The park efficiency of a wind farm is a crucial factor in determining the energy efficiency and profitability of the wind farm. This measure indicates the proportion of usable energy generated out of the maximum possible energy, which could theoretically be produced from the kinetic energy contained in the wind speed.
Park efficiency arises from the combination of individual plant efficiencies and the interaction between wind turbines. In planning wind farms, the locations of individual wind turbines must be carefully chosen to minimize negative interactions such as the so-called wake effect. When a wind turbine is directly in the wind stream of another turbine, the wake effect reduces the wind speed, negatively impacting the plant efficiency.
Furthermore, factors such as the type of turbine, the diameter of the rotor blades, the distance between the turbines, the height of the turbines above the ground, and the characteristic wind speed of the location have a significant impact on the park efficiency.
Park efficiency can be predicted through numerical models such as the Jensen model, the Ainslie model, or the parallelepiped model. These models take into account a variety of factors, including wind direction and speed, topography, surface roughness, turbine type and arrangement, to provide an estimate of energy production and thus park efficiency.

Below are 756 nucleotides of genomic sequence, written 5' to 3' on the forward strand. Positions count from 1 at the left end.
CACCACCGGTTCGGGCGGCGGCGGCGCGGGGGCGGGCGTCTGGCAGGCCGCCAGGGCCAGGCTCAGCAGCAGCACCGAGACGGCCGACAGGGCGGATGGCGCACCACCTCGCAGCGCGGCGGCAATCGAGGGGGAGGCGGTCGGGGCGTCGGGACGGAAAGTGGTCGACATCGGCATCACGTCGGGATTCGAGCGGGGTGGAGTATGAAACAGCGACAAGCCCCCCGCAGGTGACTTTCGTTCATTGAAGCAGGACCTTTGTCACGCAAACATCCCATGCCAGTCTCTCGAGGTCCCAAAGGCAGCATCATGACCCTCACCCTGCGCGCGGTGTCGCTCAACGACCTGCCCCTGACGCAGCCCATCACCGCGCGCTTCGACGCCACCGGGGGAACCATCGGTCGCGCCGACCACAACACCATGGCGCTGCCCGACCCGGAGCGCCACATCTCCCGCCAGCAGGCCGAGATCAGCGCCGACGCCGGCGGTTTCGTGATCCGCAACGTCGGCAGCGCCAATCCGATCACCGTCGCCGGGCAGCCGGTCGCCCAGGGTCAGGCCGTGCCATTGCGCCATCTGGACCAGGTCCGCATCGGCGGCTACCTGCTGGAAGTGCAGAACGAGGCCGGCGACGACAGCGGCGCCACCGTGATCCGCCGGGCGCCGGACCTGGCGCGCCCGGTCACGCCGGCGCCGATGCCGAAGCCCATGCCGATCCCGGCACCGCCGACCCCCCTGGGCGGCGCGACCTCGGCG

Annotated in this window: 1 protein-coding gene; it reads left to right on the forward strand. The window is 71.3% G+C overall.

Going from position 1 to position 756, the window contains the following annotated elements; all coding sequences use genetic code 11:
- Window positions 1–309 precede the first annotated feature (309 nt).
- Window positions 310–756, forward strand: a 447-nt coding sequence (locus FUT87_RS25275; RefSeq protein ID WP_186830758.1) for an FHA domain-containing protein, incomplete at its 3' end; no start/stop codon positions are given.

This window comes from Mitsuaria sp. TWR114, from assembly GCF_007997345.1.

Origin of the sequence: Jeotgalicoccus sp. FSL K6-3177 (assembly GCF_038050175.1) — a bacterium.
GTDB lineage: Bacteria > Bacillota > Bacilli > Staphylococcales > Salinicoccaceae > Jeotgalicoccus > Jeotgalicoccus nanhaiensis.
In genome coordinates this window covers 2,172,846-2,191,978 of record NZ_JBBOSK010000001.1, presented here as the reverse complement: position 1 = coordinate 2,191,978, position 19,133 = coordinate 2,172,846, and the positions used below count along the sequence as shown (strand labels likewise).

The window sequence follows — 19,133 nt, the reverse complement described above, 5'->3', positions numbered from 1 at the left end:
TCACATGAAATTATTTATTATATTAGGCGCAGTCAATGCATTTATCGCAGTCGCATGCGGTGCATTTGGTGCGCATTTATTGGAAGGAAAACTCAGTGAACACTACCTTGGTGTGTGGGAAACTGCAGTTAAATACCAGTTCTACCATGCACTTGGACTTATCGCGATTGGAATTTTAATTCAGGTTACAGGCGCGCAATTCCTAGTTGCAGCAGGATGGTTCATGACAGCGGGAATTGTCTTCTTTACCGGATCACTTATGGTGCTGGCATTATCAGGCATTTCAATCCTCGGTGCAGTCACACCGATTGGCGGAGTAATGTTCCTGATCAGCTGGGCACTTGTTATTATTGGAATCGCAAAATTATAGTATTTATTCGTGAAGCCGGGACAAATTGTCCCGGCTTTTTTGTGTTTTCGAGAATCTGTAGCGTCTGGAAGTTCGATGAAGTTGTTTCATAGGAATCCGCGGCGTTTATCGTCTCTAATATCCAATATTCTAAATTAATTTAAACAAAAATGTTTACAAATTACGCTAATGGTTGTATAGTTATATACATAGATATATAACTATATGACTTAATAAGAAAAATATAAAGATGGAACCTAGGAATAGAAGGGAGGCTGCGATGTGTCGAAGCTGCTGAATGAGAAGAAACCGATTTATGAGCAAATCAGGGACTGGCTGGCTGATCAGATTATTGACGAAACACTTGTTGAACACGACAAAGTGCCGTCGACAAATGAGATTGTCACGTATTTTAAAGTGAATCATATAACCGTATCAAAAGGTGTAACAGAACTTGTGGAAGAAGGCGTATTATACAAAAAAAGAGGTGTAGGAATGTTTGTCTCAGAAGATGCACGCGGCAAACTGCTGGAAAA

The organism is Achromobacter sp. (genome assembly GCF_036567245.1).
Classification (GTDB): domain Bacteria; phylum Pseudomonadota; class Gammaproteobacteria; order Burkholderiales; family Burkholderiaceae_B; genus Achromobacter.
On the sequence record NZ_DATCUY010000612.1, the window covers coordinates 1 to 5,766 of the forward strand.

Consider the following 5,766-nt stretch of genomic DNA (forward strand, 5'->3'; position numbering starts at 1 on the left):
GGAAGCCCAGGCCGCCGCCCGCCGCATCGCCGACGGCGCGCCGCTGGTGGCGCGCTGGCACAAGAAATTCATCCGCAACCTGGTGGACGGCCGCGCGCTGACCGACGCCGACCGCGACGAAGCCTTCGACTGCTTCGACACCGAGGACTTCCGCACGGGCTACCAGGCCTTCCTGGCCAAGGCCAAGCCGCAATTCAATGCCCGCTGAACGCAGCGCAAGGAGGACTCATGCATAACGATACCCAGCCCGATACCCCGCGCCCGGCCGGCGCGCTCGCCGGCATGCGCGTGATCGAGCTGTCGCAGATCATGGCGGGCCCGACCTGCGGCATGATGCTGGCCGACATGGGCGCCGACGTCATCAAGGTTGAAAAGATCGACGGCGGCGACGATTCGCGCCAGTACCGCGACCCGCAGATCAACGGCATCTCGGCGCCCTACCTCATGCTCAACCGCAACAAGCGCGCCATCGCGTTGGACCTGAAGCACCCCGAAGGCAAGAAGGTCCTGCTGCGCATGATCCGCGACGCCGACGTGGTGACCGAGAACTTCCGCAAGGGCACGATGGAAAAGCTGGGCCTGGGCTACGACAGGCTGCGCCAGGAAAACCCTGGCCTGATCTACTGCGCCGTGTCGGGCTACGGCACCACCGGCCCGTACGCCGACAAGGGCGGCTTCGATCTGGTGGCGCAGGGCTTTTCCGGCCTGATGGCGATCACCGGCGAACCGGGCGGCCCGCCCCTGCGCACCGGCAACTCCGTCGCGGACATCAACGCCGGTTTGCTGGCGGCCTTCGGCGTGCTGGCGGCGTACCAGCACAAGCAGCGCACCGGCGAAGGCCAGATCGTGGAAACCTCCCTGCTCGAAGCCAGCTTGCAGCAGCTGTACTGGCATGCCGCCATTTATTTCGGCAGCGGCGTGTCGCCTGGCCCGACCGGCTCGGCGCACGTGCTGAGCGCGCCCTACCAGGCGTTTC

It's important to note that park efficiency continuously varies in operation and depends on numerous factors, including maintenance status, operating conditions, and atmospheric conditions. Therefore, it is essential to continuously collect and analyze data on the performance of the wind farm to optimize operation and maximize park efficiency.
Turbit has found a way to effectively calculate park efficiencies over 10-minute SCADA averages. Data from turbines at the edges of the wind farm are selected, and depending on the wind direction, a virtual comparison turbine is created. This virtual wind turbine then shows a real power output that a turbine could theoretically produce if it were freely exposed at this location.
Of course, it must be taken into account that the wind turbines being compared are of the same type and the location is not hilly so that the hub height above sea level of all turbines is comparably the same.
The performance of the virtual plant is then taken as a reference to compare with the other turbines in the park. This methodology is very effective in obtaining a practical result that can be compared with the wind farm report before the park's commissioning.
Very often, we find that a park is performing poorly (compared to the wind farm report and thus the expectations), and we are asked if we can analyze why this is the case.
Frequently, the first thought is of nacelle misalignments (yaw error) or pitch misalignments, but the obvious is not checked beforehand. We are happy to perform this check at a low cost to exclude further causes of errors in the subsequent analysis.
In summary, from our experience, we can say that almost always, the park configuration and an inaccurate and overly optimistic wind farm report are the reasons for poor park performance (excluding shutdowns or throttlings).